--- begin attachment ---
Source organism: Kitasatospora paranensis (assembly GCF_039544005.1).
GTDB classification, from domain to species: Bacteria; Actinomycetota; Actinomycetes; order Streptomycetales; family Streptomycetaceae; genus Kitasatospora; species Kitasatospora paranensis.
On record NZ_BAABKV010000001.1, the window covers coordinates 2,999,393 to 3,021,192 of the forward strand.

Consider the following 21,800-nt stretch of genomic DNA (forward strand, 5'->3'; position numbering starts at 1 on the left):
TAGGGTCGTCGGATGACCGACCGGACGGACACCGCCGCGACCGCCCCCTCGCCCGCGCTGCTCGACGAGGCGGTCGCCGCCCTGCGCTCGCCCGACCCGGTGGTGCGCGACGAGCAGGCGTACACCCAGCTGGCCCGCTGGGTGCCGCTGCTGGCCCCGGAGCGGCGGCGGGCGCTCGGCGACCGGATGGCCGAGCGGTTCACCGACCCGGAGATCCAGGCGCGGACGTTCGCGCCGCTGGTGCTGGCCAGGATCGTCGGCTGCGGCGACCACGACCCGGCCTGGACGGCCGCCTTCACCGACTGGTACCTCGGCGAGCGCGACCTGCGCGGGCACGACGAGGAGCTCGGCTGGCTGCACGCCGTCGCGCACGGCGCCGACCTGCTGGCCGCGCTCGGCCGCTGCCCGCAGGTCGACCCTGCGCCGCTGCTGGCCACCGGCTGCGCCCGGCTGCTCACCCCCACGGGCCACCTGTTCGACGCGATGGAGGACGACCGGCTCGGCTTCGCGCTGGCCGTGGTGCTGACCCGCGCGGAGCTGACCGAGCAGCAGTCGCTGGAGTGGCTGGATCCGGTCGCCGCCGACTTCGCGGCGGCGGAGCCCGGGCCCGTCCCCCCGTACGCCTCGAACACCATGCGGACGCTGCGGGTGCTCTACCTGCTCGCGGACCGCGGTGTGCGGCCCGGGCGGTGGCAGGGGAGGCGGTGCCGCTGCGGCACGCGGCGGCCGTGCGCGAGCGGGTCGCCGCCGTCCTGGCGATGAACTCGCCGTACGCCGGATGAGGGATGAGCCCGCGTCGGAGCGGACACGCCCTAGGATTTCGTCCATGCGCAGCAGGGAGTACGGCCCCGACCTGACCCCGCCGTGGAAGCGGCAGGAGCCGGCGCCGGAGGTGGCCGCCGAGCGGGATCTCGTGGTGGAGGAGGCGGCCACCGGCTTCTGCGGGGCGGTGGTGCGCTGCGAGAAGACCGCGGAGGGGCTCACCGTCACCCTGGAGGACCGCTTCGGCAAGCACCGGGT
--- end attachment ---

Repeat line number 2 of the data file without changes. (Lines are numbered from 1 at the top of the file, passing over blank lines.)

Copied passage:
GTDB classification, from domain to species: Bacteria; Actinomycetota; Actinomycetes; order Streptomycetales; family Streptomycetaceae; genus Kitasatospora; species Kitasatospora paranensis.